The altercation on Sept. 25 began when a half-full beer can was thrown out the window of a Ford F-250 truck at a stop light near Hilltop Mall in Richmond. Five refinery workers who had been drinking alcohol were riding in the truck. (The defendants were in the Bay Area doing contract work for Chevron). The beer can struck Khalsa’s car door. Khalsa testified he opened his door, reached down and tossed the can back toward the truck's open window.
According to testimony by Dustin Albarado, who was in the back seat of the truck, Little became angry and flung himself across Albarado’s lap and began "cussing" out the window at Khalsa. Albarado testified that Khalsa was also yelling obscenities ... calling the refinery workers “stupid ass punks.” Albarado says he wrapped his arms around Little to restrain him.
The light changed and both cars moved ahead -- the incident seemingly in the rear-view mirror.
But then Little’s hat flew out the truck window, testified Albarado. Little jumped out to retrieve it, but instead of getting back in the truck, he ran toward Khalsa’s car, which had stopped at the next light. Little’s cousin -- and now co-defendant -- Leblanc jumped out and followed him.
At this point Khalsa testified he didn't see the two men approaching, but had already called 911 to report he was being harassed. He was on the phone with dispatch when Little and Leblanc began hitting him through the open window. Khalsa says they punched him 10 to 15 times with a closed fist.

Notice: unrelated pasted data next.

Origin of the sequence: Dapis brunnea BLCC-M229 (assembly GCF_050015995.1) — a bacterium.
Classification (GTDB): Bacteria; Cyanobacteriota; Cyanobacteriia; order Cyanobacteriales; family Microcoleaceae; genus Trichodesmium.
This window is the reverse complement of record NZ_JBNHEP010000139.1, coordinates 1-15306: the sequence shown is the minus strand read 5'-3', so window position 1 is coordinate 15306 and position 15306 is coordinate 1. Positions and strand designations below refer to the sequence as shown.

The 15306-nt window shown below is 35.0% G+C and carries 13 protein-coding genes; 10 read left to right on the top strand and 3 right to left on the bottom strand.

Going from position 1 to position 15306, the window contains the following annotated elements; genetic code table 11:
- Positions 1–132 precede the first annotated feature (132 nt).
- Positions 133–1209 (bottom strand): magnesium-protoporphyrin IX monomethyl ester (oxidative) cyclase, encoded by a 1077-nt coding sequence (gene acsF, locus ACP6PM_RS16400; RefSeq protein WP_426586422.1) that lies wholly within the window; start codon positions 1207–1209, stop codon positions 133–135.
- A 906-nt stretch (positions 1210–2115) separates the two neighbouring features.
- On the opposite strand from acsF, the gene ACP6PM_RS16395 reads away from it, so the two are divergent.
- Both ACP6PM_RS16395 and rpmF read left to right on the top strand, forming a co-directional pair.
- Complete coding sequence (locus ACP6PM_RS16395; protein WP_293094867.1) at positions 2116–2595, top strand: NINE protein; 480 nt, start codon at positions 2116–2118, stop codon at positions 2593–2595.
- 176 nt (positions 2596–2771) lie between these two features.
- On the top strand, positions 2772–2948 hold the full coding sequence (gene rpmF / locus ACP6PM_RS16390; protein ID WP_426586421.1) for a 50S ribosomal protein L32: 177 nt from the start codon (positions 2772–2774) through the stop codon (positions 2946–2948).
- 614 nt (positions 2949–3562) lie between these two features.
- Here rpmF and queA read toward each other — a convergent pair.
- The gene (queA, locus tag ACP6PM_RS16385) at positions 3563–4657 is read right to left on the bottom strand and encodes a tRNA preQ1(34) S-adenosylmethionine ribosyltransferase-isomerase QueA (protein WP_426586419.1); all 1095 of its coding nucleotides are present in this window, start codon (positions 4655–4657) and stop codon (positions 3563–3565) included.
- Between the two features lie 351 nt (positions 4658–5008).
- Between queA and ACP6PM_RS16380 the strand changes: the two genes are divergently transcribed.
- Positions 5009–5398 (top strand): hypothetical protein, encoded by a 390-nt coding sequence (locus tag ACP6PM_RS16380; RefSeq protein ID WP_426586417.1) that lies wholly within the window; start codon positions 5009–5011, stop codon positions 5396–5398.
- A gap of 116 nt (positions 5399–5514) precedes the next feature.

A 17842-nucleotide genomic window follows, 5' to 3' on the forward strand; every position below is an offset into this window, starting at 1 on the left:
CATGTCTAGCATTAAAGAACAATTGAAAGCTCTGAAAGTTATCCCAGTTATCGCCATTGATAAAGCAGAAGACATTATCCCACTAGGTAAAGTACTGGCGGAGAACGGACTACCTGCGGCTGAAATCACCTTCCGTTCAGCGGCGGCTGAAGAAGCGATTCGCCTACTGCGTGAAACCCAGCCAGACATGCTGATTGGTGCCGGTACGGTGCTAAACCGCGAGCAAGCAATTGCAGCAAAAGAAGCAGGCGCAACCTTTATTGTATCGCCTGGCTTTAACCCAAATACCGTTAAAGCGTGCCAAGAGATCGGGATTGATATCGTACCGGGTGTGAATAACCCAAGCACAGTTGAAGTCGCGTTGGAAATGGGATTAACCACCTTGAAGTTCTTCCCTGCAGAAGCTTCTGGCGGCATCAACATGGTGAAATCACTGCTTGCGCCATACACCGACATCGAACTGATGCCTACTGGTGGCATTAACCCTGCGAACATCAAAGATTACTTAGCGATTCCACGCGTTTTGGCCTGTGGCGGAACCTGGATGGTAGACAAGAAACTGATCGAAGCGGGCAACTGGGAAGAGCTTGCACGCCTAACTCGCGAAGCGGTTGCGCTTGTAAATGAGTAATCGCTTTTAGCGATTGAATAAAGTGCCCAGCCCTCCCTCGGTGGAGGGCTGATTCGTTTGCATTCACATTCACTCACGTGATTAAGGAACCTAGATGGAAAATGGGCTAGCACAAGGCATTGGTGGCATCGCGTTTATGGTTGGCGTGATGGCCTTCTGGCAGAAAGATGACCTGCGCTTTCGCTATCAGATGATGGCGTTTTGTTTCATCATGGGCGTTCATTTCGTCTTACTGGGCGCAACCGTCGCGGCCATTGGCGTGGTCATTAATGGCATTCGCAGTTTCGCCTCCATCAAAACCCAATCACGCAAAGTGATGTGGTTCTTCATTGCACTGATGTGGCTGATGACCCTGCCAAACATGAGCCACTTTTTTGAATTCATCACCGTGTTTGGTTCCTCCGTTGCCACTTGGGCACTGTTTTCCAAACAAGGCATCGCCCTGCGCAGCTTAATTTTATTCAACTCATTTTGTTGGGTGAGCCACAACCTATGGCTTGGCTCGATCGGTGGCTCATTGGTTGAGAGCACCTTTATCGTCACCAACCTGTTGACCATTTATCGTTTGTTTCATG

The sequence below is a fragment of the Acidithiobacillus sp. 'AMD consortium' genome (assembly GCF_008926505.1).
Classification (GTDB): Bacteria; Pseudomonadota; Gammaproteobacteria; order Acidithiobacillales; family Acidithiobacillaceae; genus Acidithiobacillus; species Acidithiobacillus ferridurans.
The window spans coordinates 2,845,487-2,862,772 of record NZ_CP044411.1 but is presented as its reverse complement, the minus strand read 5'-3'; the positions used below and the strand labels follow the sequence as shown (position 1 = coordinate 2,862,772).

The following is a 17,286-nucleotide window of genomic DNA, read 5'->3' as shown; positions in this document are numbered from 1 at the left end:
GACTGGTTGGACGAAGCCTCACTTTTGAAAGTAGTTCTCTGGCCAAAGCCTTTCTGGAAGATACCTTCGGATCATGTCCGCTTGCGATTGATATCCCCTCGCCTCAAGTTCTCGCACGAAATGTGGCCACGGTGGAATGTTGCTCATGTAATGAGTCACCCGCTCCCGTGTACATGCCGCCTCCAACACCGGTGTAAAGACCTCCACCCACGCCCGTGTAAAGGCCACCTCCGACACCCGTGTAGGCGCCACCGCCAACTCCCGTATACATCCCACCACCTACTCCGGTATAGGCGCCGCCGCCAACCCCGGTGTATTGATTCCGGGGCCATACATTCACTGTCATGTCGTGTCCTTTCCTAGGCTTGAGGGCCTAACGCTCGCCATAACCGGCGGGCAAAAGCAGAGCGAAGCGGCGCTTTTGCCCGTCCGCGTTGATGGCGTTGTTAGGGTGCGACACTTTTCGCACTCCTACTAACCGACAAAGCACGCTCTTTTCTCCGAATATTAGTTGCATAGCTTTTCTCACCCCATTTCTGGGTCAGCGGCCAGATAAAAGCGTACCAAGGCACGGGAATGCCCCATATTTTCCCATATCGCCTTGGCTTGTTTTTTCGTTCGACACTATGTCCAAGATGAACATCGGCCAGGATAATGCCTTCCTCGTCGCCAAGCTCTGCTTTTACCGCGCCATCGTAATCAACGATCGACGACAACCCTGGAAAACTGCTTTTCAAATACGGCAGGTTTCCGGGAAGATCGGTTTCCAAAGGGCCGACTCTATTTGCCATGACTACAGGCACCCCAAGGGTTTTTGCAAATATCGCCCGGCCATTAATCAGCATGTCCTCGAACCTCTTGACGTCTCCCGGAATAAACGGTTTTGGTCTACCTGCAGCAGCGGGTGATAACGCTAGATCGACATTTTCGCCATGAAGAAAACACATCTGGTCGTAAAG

It was during the beating that Khalsa says his two turbans fell off. One of the defendants pulled his bun, yanking his head down toward the window. One of the defendants began yelling, “cut his fucking hair,” Khalsa testified. He says he put his hands up, attempting to block his assailants and the 4-inch pocket knife. He sustained at least two deep gashes to his fingers.
Throughout the entire episode Khalsa says he never heard anyone yell a racial slur or make a comment about his religion or his appearance. Defense attorneys emphasized this several times -- attempting to raise doubts this was a hate crime.
O’Connell said outside court that no verbal slurs are needed to prove a hate crime. He said as soon as the defendants “grab his hair, pull it taut and use the expletive 'cut his fucking hair,' it is without question done to humiliate Mr. Khalsa based on his perceived natural origin or religion.”
But Little’s defense attorney, Julia Jayne, said there is another side to this story. Outside court, Jayne said, she aims to show that Khalsa struck Little with his car, and it was only then that the physical altercation took place.
“It’s a very different series of events if it’s in self-defense -- if Mr. Khalsa committed assault with a deadly weapon, which would be a vehicle,” said Jayne.
Following Monday’s testimony, Contra Costa County Superior Court Judge Danielle Douglas said she found Khalsa’s testimony to be "very credible."
She also commented that the defendants likely didn’t know Khalsa was Sikh and probably thought him to be Muslim.
The judge went on to say she had "concerns about public safety" with the defendants out on bail and proceeded to up their bail to $250,000 and remanded them both to jail.